MSE 5345. CERAMIC MATERIALS. 3 Hours.

Crystal structure of ceramic materials. Phase equilibria in ceramic materials. The processing of ceramics and ceramic matrix composites. Strengthening mechanisms and mechanical properties of ceramics and ceramic matrix composites including flexure, tensile, fracture toughness, fatigue, and creep.

MSE 5347. POLYMER MATERIALS SCIENCE. 3 Hours.

Intermolecular forces of attraction in high polymers, polymer synthesis, morphology and order in crystalline polymers, mechanics of amorphous polymers, time-dependent mechanical behavior, transitional phenomena, mechanical behavior of semicrystalline polymers.

MSE 5348. FUNDAMENTALS OF COMPOSITES. 3 Hours.

Composite structural analysis; structural properties, damage characterization and failure mechanisms; stiffness loss due to damage, notched sensitivity; delamination; impact; fatigue characteristics; composite material testing; material allowables; characteristics of composite joints.

MSE 5350. INTRODUCTION TO COMPUTATIONAL MATERIALS SCIENCE. 3 Hours.

Atomic to mesoscale computational modeling in Materials Science and Engineering, including the random-walk model, molecular dynamics, first-principle methods, density functional theory and phase-field modeling, by using various computational software and codes, such as Matlab, XMD, LAMMPS, Quantum Expresso and Multiphysics COMSOL Modeling.

MSE 5351. CURRENT TOPICS IN NANOTECHNOLOGY. 3 Hours.

Review and discussion of the latest advancements in the field of nanoscale science and technology. Topics include nanoscale electronic materials/devices, energy materials and devices, biological and chemical sensors, cancer diagnosis and cure, self assembly of materials, nanoscale composite materials, techniques for observing and manipulating atoms and molecules, and synthesis of nanoscale materials such as nanoparticles, nanowires, and graphenes. The course will comprise of several sections (several subareas of nanoscale science and technology) and will be taught by several professors who have expertise in each field.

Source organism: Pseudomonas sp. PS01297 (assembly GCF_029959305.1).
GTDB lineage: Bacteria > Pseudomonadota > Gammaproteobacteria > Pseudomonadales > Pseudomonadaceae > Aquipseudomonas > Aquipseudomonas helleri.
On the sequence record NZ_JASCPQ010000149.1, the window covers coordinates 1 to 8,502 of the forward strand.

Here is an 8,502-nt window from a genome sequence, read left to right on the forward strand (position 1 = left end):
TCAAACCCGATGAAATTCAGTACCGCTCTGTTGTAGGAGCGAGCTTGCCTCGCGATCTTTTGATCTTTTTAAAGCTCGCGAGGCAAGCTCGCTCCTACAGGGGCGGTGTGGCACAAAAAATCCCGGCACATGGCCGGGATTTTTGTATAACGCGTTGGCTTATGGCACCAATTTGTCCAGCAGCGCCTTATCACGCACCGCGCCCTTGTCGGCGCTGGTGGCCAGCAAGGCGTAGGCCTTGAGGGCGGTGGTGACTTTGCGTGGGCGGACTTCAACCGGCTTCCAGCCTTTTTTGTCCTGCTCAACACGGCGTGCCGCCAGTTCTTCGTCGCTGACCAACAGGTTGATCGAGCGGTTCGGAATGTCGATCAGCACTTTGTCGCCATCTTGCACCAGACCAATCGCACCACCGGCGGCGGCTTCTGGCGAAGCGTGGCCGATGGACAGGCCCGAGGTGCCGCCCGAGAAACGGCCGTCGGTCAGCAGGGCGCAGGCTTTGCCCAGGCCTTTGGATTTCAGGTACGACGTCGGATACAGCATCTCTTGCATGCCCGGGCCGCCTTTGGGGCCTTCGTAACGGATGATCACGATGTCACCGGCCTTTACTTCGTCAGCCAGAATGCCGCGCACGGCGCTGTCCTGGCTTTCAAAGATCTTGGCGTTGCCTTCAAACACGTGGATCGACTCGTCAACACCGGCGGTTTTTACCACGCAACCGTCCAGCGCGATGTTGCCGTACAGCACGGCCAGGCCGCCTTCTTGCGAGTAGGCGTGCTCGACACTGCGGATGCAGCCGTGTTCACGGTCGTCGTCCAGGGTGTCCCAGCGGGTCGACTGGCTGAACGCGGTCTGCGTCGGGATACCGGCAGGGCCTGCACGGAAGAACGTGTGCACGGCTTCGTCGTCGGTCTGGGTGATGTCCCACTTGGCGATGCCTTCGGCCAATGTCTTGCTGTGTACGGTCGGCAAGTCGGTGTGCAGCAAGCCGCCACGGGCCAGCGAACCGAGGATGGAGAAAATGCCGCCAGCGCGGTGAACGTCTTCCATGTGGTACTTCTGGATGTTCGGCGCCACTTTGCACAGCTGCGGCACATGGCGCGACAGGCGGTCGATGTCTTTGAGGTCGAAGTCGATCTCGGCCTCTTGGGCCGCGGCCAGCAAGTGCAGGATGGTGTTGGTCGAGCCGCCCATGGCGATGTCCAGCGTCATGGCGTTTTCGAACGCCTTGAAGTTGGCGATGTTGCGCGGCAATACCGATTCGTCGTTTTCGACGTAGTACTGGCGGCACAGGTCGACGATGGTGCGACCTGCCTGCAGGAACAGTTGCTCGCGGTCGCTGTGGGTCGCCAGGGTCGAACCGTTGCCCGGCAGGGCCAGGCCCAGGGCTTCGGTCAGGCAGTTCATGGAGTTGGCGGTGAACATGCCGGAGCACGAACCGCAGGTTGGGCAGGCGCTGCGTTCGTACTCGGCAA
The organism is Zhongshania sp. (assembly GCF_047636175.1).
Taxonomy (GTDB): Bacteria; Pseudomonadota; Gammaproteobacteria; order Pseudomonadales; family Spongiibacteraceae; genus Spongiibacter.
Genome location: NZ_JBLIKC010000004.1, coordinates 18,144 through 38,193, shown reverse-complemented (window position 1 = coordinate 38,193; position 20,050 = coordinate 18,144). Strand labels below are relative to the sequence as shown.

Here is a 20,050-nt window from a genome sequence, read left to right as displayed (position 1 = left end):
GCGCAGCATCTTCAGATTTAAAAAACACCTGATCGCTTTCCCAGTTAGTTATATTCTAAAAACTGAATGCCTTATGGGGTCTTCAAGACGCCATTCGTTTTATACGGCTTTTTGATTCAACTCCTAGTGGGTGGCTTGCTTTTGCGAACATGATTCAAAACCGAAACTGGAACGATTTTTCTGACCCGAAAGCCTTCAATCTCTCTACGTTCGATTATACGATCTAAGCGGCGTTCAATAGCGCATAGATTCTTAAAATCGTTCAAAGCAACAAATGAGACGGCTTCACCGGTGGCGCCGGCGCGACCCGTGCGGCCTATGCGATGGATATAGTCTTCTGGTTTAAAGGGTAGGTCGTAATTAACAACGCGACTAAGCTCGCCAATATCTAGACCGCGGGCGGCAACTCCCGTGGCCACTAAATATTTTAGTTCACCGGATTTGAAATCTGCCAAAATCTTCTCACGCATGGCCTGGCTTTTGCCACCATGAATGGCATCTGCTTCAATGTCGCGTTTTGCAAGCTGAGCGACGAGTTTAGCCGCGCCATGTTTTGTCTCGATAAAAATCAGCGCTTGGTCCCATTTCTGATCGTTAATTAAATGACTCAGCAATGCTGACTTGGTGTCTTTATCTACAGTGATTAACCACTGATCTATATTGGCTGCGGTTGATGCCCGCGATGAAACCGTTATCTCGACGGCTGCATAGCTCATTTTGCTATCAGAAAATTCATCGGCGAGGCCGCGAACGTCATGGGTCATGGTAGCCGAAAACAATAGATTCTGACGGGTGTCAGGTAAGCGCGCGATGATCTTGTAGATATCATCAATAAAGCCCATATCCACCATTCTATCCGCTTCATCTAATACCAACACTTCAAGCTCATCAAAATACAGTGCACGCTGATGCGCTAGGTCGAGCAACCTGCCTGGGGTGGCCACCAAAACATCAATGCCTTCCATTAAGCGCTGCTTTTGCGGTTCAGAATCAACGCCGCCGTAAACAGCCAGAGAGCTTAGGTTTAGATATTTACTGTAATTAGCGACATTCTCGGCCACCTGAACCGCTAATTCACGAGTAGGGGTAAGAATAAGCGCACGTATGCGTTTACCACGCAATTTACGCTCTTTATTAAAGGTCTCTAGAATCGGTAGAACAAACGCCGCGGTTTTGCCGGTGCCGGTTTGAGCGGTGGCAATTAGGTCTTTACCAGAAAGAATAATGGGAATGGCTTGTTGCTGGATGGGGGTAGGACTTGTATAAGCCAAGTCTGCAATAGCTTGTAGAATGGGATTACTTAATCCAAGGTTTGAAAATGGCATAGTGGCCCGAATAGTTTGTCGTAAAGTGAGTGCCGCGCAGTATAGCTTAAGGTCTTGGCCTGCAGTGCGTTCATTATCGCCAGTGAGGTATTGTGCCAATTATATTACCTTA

MSE 5352. SOLAR ENERGY MATERIALS AND DEVICES. 3 Hours.

Fundamental principles of photovoltaic devices and solar energy materials used for the devices. Topics include thermodynamics of solar energy conversion, carrier generation and recombination, the solid-state device physics of p-n junction under illumination, various state-of-the-art photovoltaic materials, simulation of photovoltaic devices, and solar module technologies.

MSE 5353. FUNDAMENTALS OF SUSTAINABLE ENERGY. 3 Hours.

Basic concepts and applications of energy generation and storage. Topics cover a broad spectrum of sustainable energy technologies, including thermal, tide, solar, biomass, wind and electrochemical devices, with emphasis on fundamentals in materials & engineering.

MSE 5354. ELECTRONIC MATERIALS AND DEVICES. 3 Hours.

Fundamentals and applications of modern electronic devices and materials. Topics include electrical properties of semiconductors, electrons and holes, energy bands, effective electron masses and effective hole masses, p-n junctions, drift current and diffusion current, metal-oxide-semiconductor (MOS) structure, capacitance-voltage (C-V) plots, field-effect transistors, bipolar junction transistors, and integrated circuits.

MSE 5355. MATERIALS FOR ENERGY. 3 Hours.

The course aims to introduce concepts and design of advanced materials for sustainable energy generation and storage systems. It will cover polymer electrolyte materials, metallic nanoparticles, semiconductors, and nano-fabrication in clean energy conversion, energy storage, fuel cells, photovoltaic cells, and other emerging energy harvesting and storage.

MSE 5390. SPECIAL TOPICS IN MATERIALS SCIENCE AND ENGINEERING. 3 Hours.

May be repeated for credit when topic changes.

MSE 5391. ADVANCED STUDIES IN MATERIALS SCIENCE AND ENGINEERING. 3 Hours.

Topics selected from various areas of materials science and engineering. Work performed as a thesis substitute normally will be accomplished under MSE 5391, with prior approval of the Committee on Graduate Studies.

MSE 5392. Research Project in Materials Science and Engineering I. 3 Hours.